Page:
Finally in our rundown of HDR formats is HLG (Hybrid Log Gamma), which was developed specifically for broadcasting by the BBC and Japan's NHK. It's used to deliver all of the HDR content offered by the BBC and Sky, so can be considered very important. Luckily, it's now almost as common as standard HDR10 in TV spec lists, so you should have little problem finding a model that supports it.

What inputs and outputs does your TV need?

These days, it's all about HDMI, which is used to connect everything from set-top boxes to video streamers, Blu-ray players to games consoles. Thanks to ARC/eARC (Audio Return Channel / Enhanced Audio Return Channel), a single HDMI connection can even be used to output sound to an AV receiver or soundbar at the same time as it receives a video signal.

Currently, three HDMI connections is standard on budget and mid-range TVs, while four is the norm for premium models.

The specification of the HDMI connections tends to differ depending on the price of the TV, too, with premium models now commonly getting at least one or two HDMI 2.1 sockets. These have greater bandwidth than their HDMI 2.0 counterparts and can support advanced formats such as 4K@120Hz. Fancy gaming features such as Auto Low Latency Mode and Variable Refresh Rate are often supported via HDMI 2.1 sockets, too, though not always. It's sensible to check the specs thoroughly if there are particular features you're after.

After HDMIs, USB ports are the most abundant on modern TVs. You can use these to keep devices charged (often particularly useful for stick- or dongle-style streamers), and some TVs allow the connection of flash drives and hard drives for the recording of live TV content.

On the subject of live TV, you can expect practically every TV to have an aerial socket via which it can receive Freeview broadcasts, but many also have a satellite connection. Be warned, though; the presence of a satellite connection doesn't guarantee that there's a Freesat tuner on board. Without one, you'll receive only a patchy and disorganised selection of satellite TV channels.

Other useful connections include optical and stereo outputs, which can be used in lieu of HDMI ARC to connect legacy audio equipment. Physical headphone outputs are still relatively common, too, though Bluetooth is slowly killing them. Samsung TVs have done without headphone jacks for a while now and Sony is beginning to follow suit.

Lastly, while some TVs feature composite inputs (often via an adapter), most – even at the budget end – have phased out legacy connections such as SCART. So those clinging on to old video cassette recorders, for example, should be aware of that.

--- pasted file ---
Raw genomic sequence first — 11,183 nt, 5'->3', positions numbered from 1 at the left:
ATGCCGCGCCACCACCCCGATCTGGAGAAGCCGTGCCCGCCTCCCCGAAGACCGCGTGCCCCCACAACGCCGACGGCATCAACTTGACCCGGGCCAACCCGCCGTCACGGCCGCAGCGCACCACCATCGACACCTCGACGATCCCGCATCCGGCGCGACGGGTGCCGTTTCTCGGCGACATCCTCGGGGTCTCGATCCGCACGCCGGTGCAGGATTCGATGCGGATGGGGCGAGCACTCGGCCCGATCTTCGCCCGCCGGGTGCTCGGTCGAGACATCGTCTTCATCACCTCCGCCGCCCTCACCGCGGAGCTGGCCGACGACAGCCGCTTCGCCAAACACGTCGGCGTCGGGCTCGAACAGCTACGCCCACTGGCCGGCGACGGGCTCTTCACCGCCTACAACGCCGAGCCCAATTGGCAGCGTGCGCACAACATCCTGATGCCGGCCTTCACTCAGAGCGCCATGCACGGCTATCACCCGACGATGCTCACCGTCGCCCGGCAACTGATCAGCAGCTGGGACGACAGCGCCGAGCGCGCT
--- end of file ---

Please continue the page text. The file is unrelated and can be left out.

Which TV smart features and streaming apps do you need?

As with 4K, it's now hard to buy a TV that doesn't have a smart platform packed with streaming apps. Almost every TV will have Netflix and Amazon Prime Video on board, and Disney+ is fast approaching a similar level of ubiquity. Apple TV (which is great for pay-as-you-go movies as well as the Apple TV+ subscription service) is becoming increasingly common, too.

You'd have thought that BBC iPlayer, ITV Player, All 4 and My5 would be present on every TV available in the UK, but there always seems to be one brand that's lacking (it was LG in 2020 and Sony in 2021) so do check before you buy if any of those are important to you.

Other apps that are less common but potentially worth looking out for include BT Sport, Now, Britbox, and music apps such as Spotify and Tidal.

Should you buy an OLED, QLED or LCD TV?

LCD TVs, which require a backlight usually made up of white LEDs to show a picture on the LCD panel, are available in a wide variety of screen sizes and, thanks in part to the technology's low cost of production, at affordable prices.

OLED (Organic Light-Emitting Diode) is a panel technology that uses self-emissive particles – so there's no need for a backlight. This allows OLED TVs to be unbelievably slim, while also offering convincing pitch-dark blacks, strong contrast and superb viewing angles. LG, Sony, Panasonic and Philips are the big brands with OLED TVs in their line-ups and, broadly speaking, they're excellent.